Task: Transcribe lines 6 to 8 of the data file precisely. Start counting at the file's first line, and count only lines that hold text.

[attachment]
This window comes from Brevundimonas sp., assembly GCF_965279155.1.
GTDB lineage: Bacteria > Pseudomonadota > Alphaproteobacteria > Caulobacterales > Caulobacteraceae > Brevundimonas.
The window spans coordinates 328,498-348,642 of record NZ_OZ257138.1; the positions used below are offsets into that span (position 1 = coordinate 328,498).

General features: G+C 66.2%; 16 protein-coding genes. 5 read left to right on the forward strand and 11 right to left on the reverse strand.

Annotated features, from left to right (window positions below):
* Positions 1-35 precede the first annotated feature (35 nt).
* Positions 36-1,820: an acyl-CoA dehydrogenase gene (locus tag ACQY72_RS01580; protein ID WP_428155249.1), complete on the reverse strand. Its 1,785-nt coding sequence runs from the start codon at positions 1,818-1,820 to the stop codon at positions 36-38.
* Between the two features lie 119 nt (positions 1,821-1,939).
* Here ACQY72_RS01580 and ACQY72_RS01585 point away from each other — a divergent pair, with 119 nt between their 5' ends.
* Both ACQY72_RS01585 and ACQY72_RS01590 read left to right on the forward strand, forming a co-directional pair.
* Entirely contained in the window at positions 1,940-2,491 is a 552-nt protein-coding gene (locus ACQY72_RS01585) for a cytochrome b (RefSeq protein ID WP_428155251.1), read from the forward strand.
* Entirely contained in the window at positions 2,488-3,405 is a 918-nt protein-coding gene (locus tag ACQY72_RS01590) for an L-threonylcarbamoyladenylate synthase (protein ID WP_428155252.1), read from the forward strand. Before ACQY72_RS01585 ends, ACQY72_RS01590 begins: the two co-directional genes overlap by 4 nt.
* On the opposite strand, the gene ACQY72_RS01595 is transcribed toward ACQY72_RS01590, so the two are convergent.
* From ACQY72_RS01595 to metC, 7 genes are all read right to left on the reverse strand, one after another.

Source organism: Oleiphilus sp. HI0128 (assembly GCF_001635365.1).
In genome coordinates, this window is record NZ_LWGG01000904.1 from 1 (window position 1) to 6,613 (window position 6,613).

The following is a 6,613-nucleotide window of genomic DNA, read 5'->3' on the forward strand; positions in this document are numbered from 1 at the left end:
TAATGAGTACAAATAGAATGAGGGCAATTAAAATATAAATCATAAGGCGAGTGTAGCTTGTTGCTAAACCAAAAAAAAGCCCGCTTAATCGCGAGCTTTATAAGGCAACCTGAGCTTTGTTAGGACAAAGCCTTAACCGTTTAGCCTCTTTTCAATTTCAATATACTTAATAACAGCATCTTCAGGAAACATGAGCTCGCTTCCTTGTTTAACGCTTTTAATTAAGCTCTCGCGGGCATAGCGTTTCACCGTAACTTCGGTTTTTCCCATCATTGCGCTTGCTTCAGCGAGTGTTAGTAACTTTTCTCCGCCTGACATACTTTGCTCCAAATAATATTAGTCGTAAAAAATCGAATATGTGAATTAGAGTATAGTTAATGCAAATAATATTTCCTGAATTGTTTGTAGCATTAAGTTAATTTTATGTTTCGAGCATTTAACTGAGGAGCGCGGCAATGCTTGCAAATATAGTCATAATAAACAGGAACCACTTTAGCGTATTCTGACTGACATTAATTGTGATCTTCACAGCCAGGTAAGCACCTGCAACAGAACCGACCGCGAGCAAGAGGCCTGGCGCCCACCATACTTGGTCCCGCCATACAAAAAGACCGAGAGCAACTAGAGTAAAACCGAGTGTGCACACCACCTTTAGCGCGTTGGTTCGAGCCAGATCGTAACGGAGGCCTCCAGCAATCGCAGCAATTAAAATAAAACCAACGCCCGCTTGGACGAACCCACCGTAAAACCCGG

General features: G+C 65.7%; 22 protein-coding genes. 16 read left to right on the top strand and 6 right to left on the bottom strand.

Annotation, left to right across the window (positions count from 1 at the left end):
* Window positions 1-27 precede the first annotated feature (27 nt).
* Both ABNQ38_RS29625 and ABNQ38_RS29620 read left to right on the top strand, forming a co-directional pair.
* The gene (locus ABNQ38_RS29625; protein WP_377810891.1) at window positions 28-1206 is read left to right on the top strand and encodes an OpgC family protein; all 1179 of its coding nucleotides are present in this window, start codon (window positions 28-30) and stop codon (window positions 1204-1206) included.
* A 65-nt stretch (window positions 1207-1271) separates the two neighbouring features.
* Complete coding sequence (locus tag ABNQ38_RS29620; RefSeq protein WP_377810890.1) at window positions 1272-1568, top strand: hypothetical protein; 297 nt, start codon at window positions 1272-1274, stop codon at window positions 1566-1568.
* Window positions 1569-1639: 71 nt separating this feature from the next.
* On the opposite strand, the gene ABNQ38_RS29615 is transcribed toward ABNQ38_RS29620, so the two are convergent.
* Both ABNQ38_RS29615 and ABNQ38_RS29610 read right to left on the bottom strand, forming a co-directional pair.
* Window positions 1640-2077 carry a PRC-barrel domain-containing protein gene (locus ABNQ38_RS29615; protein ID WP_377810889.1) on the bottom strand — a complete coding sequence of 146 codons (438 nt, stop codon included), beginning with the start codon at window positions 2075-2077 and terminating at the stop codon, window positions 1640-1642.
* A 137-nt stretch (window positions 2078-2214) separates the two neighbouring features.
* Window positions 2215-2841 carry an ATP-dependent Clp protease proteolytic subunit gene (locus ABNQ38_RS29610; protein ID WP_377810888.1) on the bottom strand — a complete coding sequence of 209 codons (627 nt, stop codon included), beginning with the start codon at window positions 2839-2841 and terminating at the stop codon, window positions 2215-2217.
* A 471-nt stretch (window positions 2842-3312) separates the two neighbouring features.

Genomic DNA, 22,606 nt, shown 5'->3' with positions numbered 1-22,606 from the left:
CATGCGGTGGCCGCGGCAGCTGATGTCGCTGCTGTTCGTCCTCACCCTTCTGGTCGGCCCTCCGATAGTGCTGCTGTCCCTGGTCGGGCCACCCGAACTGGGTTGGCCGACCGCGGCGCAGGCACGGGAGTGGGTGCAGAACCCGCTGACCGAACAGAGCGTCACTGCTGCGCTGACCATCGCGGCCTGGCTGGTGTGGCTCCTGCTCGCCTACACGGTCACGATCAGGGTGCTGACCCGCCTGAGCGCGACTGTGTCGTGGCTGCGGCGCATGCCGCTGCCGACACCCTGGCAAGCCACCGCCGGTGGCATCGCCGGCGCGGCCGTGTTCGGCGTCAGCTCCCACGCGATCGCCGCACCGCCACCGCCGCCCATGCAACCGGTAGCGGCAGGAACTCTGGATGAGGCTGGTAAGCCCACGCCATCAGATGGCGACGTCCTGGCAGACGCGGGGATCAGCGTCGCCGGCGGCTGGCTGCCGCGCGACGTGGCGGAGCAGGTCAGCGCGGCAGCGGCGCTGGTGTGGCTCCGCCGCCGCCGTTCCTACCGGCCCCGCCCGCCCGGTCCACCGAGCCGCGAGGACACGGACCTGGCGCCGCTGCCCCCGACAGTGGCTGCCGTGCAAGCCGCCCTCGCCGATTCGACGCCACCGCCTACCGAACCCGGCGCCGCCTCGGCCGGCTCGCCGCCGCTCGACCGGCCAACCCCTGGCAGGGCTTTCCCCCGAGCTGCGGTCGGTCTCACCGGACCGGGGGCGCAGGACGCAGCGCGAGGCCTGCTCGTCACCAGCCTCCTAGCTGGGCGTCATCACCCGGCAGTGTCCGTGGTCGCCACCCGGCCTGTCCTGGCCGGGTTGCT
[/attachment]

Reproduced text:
* Positions 1-35 precede the first annotated feature (35 nt).
* Positions 36-1,820: an acyl-CoA dehydrogenase gene (locus tag ACQY72_RS01580; protein ID WP_428155249.1), complete on the reverse strand. Its 1,785-nt coding sequence runs from the start codon at positions 1,818-1,820 to the stop codon at positions 36-38.
* Between the two features lie 119 nt (positions 1,821-1,939).